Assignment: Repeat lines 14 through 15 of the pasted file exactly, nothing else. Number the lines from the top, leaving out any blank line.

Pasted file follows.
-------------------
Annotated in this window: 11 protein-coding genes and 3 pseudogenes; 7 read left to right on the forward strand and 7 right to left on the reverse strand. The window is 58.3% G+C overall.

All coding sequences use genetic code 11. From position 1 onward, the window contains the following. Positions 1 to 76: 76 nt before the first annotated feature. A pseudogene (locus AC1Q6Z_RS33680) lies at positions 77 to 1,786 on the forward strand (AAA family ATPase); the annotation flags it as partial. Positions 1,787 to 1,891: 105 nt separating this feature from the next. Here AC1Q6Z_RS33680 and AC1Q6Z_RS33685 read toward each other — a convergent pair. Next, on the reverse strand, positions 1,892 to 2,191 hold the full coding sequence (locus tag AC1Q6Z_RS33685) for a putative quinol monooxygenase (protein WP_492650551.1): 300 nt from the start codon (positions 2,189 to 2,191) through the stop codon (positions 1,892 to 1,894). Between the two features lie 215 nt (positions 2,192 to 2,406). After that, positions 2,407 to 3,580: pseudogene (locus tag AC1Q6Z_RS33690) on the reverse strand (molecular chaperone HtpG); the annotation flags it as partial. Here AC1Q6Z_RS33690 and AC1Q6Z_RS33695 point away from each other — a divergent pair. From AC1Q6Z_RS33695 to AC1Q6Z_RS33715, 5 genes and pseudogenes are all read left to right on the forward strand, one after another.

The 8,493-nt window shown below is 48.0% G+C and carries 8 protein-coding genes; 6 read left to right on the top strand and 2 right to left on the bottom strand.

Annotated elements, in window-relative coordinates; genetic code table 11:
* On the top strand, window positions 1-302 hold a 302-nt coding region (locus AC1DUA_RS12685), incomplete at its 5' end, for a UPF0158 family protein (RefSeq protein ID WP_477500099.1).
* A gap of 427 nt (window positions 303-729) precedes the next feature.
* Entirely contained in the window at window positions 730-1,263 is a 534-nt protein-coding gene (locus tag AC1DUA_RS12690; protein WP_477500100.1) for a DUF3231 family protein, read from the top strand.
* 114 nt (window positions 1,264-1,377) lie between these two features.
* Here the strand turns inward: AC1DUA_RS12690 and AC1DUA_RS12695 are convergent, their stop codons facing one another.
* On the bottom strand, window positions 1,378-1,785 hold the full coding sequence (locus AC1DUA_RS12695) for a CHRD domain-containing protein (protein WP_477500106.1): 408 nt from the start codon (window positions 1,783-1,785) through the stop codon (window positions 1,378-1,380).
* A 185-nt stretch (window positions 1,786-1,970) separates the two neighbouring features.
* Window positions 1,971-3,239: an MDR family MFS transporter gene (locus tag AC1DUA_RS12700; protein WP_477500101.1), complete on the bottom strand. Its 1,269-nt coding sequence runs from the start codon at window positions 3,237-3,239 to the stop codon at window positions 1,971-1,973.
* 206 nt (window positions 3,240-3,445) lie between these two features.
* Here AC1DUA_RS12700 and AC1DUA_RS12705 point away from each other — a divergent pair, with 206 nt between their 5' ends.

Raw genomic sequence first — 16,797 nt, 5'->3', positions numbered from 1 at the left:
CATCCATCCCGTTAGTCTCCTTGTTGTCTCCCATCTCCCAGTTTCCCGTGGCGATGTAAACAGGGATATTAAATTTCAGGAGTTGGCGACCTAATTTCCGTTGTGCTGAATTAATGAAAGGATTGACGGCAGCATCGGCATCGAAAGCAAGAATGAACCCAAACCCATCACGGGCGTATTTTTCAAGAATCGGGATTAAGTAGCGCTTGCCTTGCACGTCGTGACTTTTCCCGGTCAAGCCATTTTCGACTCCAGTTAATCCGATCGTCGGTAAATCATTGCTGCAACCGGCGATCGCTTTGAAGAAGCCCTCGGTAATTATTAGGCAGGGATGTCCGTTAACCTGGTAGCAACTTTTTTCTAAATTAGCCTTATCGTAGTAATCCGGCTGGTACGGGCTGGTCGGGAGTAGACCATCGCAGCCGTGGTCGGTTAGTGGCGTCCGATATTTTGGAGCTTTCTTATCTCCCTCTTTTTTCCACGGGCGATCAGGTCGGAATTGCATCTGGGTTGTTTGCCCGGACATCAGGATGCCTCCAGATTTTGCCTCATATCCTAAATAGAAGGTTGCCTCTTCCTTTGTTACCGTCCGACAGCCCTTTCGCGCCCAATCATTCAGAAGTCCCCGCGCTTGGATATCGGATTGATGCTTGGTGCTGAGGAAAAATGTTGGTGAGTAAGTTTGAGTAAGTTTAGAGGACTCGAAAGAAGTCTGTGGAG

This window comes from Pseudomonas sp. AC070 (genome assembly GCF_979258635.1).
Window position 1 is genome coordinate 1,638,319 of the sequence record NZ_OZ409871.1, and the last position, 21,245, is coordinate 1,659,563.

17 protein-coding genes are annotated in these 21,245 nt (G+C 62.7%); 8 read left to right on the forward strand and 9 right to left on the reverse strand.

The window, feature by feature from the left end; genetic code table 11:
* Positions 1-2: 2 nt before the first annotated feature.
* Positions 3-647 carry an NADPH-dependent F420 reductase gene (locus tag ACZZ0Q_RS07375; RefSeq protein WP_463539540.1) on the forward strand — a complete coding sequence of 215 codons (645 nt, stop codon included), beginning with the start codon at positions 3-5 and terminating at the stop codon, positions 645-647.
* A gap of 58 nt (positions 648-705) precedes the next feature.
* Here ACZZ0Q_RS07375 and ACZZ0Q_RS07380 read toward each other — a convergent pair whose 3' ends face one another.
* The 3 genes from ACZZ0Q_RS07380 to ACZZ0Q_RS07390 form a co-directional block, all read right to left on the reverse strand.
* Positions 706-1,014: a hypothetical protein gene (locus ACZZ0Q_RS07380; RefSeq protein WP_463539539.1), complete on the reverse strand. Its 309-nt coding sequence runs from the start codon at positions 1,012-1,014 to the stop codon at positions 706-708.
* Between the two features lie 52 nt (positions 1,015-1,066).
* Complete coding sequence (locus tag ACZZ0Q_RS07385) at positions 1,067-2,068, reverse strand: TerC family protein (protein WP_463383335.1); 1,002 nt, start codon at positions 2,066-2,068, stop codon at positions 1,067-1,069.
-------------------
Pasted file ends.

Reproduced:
* Here AC1DUA_RS12700 and AC1DUA_RS12705 point away from each other — a divergent pair, with 206 nt between their 5' ends.

Raw genomic sequence first — 16,797 nt, 5'->3', positions numbered from 1 at the left: